An essay on the historical involvement of
Transylvanian Jews in the political and
cultural life of the region, between the Wars. Although most Jews were viewed
Hungarians, Benjamin argues that they maintained their own cultural identity.
Who “Brought” the Communism in Romania? 136
A polemical essay arguing that, in the perspective of
the cliché that Jews, among
other minorities have been ‘scape-goats‘ for historical disasters, facts and
demonstrate that their role in the general landscape of the communist invasion
far less important than it is said to have been.
FACES OF EUROPE
Italy – The South Tyrol 147
Denmark. The German Minority of Denmark and
the Danish Minority in Germany 161
Both authors largely survey the historical background
and the solutions found inorder to solve the minorities problems in the three countries.
Religious Human Rights in Post — Communist
Balkan Countries 170
The text of a conference of the reputed editor of
the Journal of Ecumenical Studies,
focusses on Bulgaria
and the “religious” wars in former Yugoslavia, establishing
patterns of the clergy status and analysing the situation in the light
of post – communist
The Deportation of German
Ethnics from Romania in the Soviet Union (1945) 188
Roma/Gypsies: A European Minority, in MRGI Report, 4/1995 189
The REGIO Review — a
Prestigious Instrument for Concept Clarification191
National Minorities. Who Are
PRO EUROPE League
The PRO EUROPE League (Liga PRO EUROPA) is one of the most well-
known civic NGOs in Romania, founded in the Transylvanian town of Tîrgu-Mureş,
on December 30, 1989, immediately after the fall of Ceauşescu’s dictatorial
The PEL has become respected due to its involvment in promoting
rights, pluralism and multicultural values. From the very begining of the
tion the PEL has played a significant role in the political reality of Romania,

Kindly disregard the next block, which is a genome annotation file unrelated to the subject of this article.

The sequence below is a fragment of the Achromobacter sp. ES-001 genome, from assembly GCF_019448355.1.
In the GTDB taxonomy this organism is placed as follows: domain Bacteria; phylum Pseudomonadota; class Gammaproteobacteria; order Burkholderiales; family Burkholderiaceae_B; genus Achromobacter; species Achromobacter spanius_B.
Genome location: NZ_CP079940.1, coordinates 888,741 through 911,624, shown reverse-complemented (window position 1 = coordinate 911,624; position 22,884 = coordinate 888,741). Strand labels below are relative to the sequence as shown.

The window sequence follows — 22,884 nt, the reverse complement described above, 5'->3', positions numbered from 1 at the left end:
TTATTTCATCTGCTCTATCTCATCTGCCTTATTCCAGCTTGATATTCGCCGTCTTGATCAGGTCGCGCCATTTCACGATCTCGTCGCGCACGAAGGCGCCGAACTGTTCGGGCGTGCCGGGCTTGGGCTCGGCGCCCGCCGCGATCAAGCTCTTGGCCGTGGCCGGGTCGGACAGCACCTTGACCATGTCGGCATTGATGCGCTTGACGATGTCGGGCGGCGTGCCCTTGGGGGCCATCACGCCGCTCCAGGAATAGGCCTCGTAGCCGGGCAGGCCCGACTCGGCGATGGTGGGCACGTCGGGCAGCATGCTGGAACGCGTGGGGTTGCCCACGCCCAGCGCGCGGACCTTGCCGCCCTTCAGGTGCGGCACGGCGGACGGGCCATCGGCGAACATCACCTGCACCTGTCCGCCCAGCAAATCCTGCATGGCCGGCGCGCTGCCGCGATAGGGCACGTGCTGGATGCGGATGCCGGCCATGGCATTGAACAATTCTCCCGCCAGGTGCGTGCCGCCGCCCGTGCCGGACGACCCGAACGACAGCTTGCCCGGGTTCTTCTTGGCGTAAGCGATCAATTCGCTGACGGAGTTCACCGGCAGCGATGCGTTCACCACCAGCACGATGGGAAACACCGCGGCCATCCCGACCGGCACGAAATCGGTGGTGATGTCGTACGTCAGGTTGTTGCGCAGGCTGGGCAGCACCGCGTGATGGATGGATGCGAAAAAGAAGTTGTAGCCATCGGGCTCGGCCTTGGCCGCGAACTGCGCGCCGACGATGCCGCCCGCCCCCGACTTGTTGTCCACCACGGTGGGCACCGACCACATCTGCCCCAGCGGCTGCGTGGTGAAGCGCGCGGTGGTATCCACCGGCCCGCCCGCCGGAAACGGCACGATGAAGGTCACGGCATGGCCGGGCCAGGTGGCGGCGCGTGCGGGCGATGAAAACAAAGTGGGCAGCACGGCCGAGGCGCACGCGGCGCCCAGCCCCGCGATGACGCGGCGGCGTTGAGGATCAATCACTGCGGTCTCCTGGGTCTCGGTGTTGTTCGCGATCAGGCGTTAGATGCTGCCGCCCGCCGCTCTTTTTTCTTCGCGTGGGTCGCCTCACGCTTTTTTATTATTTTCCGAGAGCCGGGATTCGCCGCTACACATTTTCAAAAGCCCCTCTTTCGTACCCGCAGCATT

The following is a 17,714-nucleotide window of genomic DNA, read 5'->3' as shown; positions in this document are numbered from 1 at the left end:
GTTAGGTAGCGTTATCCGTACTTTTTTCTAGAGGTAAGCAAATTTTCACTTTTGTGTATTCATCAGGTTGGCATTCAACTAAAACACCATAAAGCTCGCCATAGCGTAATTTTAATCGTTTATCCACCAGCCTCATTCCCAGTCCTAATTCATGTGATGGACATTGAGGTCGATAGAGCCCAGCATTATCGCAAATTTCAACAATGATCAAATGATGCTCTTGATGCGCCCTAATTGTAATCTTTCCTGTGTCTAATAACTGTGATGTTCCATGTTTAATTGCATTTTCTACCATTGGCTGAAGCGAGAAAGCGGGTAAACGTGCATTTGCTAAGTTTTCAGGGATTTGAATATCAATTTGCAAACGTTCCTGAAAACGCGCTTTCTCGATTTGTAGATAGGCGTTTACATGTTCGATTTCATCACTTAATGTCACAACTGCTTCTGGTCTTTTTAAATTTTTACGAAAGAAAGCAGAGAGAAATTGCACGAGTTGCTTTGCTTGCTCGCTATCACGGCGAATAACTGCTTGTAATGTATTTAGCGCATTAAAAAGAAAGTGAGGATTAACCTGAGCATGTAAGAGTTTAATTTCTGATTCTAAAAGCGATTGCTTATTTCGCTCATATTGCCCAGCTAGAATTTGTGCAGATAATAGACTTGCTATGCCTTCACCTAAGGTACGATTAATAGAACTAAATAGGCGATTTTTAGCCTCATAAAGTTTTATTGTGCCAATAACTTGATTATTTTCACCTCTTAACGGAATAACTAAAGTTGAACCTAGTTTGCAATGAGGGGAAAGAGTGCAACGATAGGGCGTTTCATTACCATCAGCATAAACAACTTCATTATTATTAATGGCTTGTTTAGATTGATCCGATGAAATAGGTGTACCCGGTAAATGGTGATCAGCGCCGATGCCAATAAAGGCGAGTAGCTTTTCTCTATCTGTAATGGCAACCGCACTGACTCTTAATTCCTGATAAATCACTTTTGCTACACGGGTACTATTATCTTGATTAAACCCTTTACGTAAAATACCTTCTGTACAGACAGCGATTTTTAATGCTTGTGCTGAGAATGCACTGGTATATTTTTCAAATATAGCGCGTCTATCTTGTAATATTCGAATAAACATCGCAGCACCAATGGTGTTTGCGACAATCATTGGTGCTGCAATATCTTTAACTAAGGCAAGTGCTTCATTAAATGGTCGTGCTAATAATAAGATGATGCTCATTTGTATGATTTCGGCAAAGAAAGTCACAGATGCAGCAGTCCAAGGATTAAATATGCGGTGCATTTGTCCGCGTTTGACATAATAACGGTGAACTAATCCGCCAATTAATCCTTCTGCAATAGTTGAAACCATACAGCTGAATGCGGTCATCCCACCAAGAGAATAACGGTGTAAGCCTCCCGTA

joining different civic movements and alliances committed to mobilize public
opinion against the restauration of the former communist structures. In the spe-
cific area of the multicultural society of Transylvania, the PEL has had a
role in monitoring discriminatory policies against minorities and in promoting
tolerance between Romanians and Hungarians, as a key issue for peace and demo-
cratic progress in Central Europe.
For more than six years, the PEL has organized an impressive number
workshops, seminars, round-table debates, summer camps, conflict resolution
missions and meetings for teachers, local authorities, judges, prosecutors,
dents, local, political and civic leaders.
The PEL is actively networking with other Romanian NGOs committed to
rebuilding the civil society and collaborates with European and American insti-
tutions and foundations.
The PEL has over 500 members, is mainly based in the Transylvanian
and has a branch in the town of Satu Mare. The PEL consists of five departments:
• The Human Rights Office, monitoring mainly minority rights abuses;
• The Center for Pluralism, promoting civic education at local and
• The Intercultural Center, initiating research on multiculturalism
tical approaches of this issue; it is also the department that publishes
racy brochures, the PEL newsletter and the ALTERA quarterly.
• The Women’s Group, aiming to promote women in the Romanian public
• The Environmental Group, aiming to stimulate a responsible attitude
These departments aim to mobilise local public opinion and
implementing democratic values.
Between November 1991 and September 1993, the PEL edited the „Gazeta
de Mureş” weekly, supporting democratic and pluralist
The PEL is member of the Centers for Pluralism network (initiated by
Washington, DC), having permanent connections with other NGOs from the
former communist block.
• Acest număr a fost realizat cu sprijinul Fundaţiilor Heinrich. Böll
(Germania), (EBEMO (Olanda) şi National Endowment for Democracy
U. A. ), cărora editorii le adresează mulţumiri.
• Opţiunile exprimate în
articolele publicate aparţin autorilor.
• Articolele nepublicate nu
se restituie autorilor
• Drepturile de publicare sînt rezervate.
Grafica: Mana Bucur
Tehnoredactare: László Zsolt Pápai
Culegere: Judit-Andrea Kacsó, Mihaela Ignat
Tipărit la S. O. LYRA S. R. L, tel. 065-165373
(c) Fundaţia Jakabffy Elemér, Asociaţia Media Index 1999-2006